Philosophy students in Egypt have always wondered why philosophers, even professors of political philosophy, are hardly ever involved in politics, seldom commenting on events in real time. That seems to have been the case prior to the revolution.
An event at the Supreme Council of Culture featuring the prominent political analyst and Cairo University professor of political science Hassan Nafaa, brought together four of the best known philosophy professors: Hassan Hanafi, professor Islamic philosophy; Amira Mattar, professor of aesthetics; Mostafa Al-Nasharr, professor of Greek philosophy; and Ahmed Abdul-Halim, professor of contemporary philosophy.
The discussion set out to answer a seemingly simple question: “Is democracy an end in itself or just a means?” The idea was to discuss this question in the context of Egypt’s democratic transformation, to find out whether or not and to what extent the ideal of democracy is possible. The event is the third in a series of seminars organised by the SCC philosophy committee in response to debates not only about democracy but also about secularism and civil society.
The answers philosophers have provided to such complex questions partly explain why they have been reticent in the past: they spoke of ancient Greek experience of democracy, failing to relate it to the current situation in Egypt or give insights into the fundamental elements of a democratic system. They spoke of Athens’s idealised democracy, giving an overview of the development democratic process in Athens and reading some excerpts of Pericles’ funeral speech. Nafaa, however, used these ideas to make salient points about the most pressing questions.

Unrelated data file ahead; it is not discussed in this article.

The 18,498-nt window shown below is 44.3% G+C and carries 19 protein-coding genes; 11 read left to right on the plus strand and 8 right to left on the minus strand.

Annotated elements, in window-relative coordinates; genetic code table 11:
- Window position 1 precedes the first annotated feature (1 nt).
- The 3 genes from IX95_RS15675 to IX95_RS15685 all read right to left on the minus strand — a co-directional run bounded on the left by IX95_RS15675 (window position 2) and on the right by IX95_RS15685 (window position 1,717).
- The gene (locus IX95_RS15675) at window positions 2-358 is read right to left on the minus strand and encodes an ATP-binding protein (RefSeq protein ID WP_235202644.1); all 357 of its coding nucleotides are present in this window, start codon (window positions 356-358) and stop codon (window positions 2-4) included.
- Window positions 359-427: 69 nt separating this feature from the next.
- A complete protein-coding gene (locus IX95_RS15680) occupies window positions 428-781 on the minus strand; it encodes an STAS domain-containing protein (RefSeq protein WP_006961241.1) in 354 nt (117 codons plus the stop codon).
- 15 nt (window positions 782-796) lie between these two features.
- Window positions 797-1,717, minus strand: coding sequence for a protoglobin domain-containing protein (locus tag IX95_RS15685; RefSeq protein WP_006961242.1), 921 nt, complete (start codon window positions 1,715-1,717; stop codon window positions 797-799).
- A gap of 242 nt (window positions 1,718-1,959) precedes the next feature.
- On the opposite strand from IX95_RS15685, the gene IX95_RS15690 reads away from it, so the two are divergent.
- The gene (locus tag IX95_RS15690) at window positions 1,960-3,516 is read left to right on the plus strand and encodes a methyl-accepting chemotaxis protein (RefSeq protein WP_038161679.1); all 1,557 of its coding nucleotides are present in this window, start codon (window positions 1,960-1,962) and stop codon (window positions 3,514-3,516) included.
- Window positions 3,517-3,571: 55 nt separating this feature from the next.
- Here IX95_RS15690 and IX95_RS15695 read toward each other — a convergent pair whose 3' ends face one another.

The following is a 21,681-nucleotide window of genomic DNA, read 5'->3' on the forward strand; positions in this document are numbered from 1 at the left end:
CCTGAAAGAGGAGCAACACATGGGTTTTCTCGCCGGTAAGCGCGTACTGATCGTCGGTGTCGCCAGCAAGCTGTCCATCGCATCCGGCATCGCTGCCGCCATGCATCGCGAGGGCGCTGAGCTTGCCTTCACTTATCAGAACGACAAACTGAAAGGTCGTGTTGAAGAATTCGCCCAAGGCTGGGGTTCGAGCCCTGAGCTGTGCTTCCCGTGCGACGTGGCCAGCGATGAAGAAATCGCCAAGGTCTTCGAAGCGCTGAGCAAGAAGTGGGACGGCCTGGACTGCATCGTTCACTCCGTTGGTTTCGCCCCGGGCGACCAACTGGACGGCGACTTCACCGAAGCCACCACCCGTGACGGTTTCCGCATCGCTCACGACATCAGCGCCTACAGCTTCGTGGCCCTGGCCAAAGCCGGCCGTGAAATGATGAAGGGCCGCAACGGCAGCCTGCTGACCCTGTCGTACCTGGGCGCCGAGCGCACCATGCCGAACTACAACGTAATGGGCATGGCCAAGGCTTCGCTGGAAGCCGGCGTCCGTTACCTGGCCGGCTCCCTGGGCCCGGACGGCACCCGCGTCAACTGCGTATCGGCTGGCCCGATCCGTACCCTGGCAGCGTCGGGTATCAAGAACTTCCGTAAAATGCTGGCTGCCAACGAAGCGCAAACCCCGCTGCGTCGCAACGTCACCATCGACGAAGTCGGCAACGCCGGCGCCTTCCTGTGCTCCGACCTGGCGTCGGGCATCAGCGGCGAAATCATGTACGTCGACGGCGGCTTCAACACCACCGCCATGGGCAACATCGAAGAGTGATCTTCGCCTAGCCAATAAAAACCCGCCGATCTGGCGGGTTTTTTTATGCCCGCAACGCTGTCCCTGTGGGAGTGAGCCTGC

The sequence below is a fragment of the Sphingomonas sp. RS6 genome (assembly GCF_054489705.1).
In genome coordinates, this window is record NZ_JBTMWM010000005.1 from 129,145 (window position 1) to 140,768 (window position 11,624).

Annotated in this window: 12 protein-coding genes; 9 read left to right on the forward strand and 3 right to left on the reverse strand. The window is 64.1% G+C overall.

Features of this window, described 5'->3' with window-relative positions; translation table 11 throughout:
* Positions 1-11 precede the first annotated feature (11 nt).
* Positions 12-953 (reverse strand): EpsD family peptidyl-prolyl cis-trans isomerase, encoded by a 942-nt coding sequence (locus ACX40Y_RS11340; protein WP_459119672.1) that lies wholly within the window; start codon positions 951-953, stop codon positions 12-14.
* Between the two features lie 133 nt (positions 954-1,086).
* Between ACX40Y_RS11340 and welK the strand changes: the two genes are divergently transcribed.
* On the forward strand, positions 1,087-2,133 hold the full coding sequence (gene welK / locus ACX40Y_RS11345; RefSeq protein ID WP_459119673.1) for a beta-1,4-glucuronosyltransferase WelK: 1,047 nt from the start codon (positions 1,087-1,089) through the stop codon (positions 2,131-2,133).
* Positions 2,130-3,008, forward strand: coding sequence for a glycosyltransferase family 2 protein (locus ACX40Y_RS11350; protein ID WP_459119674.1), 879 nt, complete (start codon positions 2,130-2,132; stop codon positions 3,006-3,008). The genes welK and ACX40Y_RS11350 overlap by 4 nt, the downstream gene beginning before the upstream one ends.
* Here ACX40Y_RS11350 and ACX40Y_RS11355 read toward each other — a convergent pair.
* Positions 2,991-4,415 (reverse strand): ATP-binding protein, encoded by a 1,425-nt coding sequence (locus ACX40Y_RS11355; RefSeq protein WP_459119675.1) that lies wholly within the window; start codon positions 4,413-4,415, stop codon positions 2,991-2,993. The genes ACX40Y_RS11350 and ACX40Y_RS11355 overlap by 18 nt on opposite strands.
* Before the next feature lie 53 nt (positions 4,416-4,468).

Is it about Ballots?
Is democracy about going to the ballots every four or five years to vote for an MP or a president? According to Nafaa, the answer to this question is no; as he sees it, reducing democracy to the electoral process is simply false: “Real democracy is deeper and more general than that; it means enabling citizens to constantly participate in political life. This happens through a democratic system that permits the circulation of power and rests on democratic institutions such as political parties and, more importantly, a strong civil society.”
The question for democracy in Egypt is not, “Will we stage a successful democratic transition?” but, “How long will it take to reach a stable democratic system?” and, “How can we build a democratic system that does not permit a regression to dictatorship?”
Nafaa added, “The Egyptian revolution managed to topple the head of the regime, Mubarak, but it has not yet managed to topple the heads that lie below the surface. We must clean out the the old regime before we can start building a stable democratic alternative.”
Poverty, literacy and other obstacles
Few agreed with Nafaa’s optimistic view, however, with the majority pointing out that democracy will be facing many obstacles, not least poverty and literacy; democracy requires a culture of political participation and political awareness.
Ahmed Abdulhalim, for example, said that the implementation of democracy in Egypt is will remain incomplete so long as we continue to see a high percentage of illiteracy and absence of awareness. “Democracy isn’t a stand-alone concept, it’s part of a conceptual matrix that should be understood in its entirety.”
To which Nafaa replied that commentators had relied on these factors to prove the impossibility of radical change in Egypt or revolt against the dictatorial regime, yet that happened – to everyone’s surprise. “Bad education and poverty are not necessarily obstacles for democracy,” Nafaa said. “We should see things in dialectical perspective, and democracy could be a reason for solving these problems. Handling these problems could help enshrine democracy and persuade people that the solution to their grievances is a democratic system guarantees rights and freedoms.”